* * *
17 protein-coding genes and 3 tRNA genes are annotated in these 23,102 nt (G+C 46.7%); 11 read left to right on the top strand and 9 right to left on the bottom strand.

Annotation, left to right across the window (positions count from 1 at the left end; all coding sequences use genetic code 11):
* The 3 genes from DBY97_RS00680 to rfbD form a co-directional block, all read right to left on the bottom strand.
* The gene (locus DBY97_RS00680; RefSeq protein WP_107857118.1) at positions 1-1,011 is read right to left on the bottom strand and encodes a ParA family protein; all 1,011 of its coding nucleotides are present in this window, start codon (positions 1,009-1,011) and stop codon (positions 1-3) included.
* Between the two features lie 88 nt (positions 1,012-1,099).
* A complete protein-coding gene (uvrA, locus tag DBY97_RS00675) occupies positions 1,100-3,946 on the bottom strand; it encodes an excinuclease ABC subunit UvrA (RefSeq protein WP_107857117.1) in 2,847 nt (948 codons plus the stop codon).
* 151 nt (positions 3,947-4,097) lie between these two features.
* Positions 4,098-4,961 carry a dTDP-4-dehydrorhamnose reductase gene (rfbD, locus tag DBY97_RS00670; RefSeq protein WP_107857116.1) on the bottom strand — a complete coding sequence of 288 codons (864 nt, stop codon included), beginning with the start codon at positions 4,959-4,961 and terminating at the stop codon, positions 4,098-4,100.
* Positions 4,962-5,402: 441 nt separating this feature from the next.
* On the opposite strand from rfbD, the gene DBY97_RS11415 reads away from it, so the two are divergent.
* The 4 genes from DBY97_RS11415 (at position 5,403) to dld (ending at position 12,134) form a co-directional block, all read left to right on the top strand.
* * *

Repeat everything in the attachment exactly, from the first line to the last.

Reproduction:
17 protein-coding genes and 3 tRNA genes are annotated in these 23,102 nt (G+C 46.7%); 11 read left to right on the top strand and 9 right to left on the bottom strand.

Annotation, left to right across the window (positions count from 1 at the left end; all coding sequences use genetic code 11):
* The 3 genes from DBY97_RS00680 to rfbD form a co-directional block, all read right to left on the bottom strand.
* The gene (locus DBY97_RS00680; RefSeq protein WP_107857118.1) at positions 1-1,011 is read right to left on the bottom strand and encodes a ParA family protein; all 1,011 of its coding nucleotides are present in this window, start codon (positions 1,009-1,011) and stop codon (positions 1-3) included.
* Between the two features lie 88 nt (positions 1,012-1,099).
* A complete protein-coding gene (uvrA, locus tag DBY97_RS00675) occupies positions 1,100-3,946 on the bottom strand; it encodes an excinuclease ABC subunit UvrA (RefSeq protein WP_107857117.1) in 2,847 nt (948 codons plus the stop codon).
* 151 nt (positions 3,947-4,097) lie between these two features.
* Positions 4,098-4,961 carry a dTDP-4-dehydrorhamnose reductase gene (rfbD, locus tag DBY97_RS00670; RefSeq protein WP_107857116.1) on the bottom strand — a complete coding sequence of 288 codons (864 nt, stop codon included), beginning with the start codon at positions 4,959-4,961 and terminating at the stop codon, positions 4,098-4,100.
* Positions 4,962-5,402: 441 nt separating this feature from the next.
* On the opposite strand from rfbD, the gene DBY97_RS11415 reads away from it, so the two are divergent.
* The 4 genes from DBY97_RS11415 (at position 5,403) to dld (ending at position 12,134) form a co-directional block, all read left to right on the top strand.